A recent article in the New York Times highlights the continuing disconnect between the Oregon Medical Marijuana Act and federal statutes that continue to criminalize the possession, use, and distribution of marijuana for any purpose.
The fact remains that any possession, distribution, or manufacture (growing) of marijuana remains a serious federal offense. Under federal law growing over 100 marijuana plants can result in a 5 year mandatory minimum prison sentence. Growing 1,000 plants or more raise the mandatory minimum sentence to 10 years.
Sadly, many people who have become accustomed to an easing of the marijuana prohibitions at the state-level find themselves charged in a draconian federal system that refuses to recognize the validity of state laws providing for the medicinal use, manufacture and distribution of cannabis.
In October of 2009 the Obama administration signaled its apparent intent not to prosecute people who were in clear compliance with their state's medical marijuan laws. According to the Times article, this may no longer be the case.
Since 2009 various state legislatures have been refining and expanding their state's medical marijuana laws. Some states have even seen large marijuana farms and dispensaries openly appear. As state prosecutions lessened, and medical marijuana programs became more widespread and visible, it appears that a false sense of security began to descend on the medical marijuana community.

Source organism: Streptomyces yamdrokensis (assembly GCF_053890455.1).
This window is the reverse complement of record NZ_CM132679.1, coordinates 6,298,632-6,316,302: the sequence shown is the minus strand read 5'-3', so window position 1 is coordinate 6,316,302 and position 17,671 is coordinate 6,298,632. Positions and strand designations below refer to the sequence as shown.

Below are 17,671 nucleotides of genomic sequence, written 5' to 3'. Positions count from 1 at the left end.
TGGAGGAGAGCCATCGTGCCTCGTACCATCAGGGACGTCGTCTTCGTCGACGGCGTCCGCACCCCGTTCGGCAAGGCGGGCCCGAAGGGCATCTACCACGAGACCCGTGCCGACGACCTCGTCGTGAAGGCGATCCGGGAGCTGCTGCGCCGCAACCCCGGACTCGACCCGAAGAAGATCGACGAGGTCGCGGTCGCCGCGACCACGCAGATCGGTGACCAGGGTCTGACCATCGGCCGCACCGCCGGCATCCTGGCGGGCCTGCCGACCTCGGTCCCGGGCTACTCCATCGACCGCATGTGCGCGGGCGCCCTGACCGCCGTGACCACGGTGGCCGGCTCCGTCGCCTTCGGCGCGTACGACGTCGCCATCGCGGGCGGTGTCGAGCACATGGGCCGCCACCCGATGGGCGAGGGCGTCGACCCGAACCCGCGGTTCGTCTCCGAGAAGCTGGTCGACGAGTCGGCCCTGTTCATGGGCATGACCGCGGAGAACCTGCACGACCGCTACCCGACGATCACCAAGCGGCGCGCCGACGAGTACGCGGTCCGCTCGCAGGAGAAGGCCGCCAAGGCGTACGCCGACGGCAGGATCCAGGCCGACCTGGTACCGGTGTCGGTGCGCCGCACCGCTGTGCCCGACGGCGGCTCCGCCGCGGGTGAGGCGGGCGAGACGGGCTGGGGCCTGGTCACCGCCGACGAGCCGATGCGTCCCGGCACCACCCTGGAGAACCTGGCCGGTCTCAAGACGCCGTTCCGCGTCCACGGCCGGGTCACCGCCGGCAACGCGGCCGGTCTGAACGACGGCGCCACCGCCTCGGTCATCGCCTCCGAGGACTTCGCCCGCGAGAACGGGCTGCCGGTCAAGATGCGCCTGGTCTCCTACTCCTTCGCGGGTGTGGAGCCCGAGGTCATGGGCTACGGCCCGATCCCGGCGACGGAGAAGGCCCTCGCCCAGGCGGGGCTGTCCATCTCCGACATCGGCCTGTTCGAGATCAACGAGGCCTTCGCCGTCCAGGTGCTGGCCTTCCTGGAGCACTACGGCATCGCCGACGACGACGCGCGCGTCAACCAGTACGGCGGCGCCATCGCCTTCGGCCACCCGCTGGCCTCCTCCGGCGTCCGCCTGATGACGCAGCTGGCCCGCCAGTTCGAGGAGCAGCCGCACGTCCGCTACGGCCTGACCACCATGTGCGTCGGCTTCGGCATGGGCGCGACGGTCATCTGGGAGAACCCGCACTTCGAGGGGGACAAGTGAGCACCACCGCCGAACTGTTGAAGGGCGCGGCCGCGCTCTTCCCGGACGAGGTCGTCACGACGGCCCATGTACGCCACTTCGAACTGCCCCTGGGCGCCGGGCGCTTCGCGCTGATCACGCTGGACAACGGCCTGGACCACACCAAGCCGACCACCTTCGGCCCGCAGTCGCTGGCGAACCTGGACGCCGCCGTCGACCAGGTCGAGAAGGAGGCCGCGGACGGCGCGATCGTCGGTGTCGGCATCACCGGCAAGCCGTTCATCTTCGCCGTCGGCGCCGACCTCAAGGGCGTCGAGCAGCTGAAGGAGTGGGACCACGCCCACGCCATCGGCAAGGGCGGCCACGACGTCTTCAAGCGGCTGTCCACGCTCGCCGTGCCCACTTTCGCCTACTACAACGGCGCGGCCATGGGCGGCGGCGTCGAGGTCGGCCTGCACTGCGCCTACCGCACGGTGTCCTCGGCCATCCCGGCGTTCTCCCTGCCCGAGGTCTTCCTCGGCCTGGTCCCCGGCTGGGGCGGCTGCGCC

Compliance with state medical marijuana laws is no guarantee against a federal prosecution. A federal marijuana prosecution, particularly one involving the growing of marijuana, is an extremely serious matter. If you or someone you know is a patient, caregiver, grower, or dispenser of medical marijuana in Oregon you should seek out an experienced federal criminal defense lawyer for advice on how to minimize the chance that yours might be the next marijuana case prosecuted in federal court.
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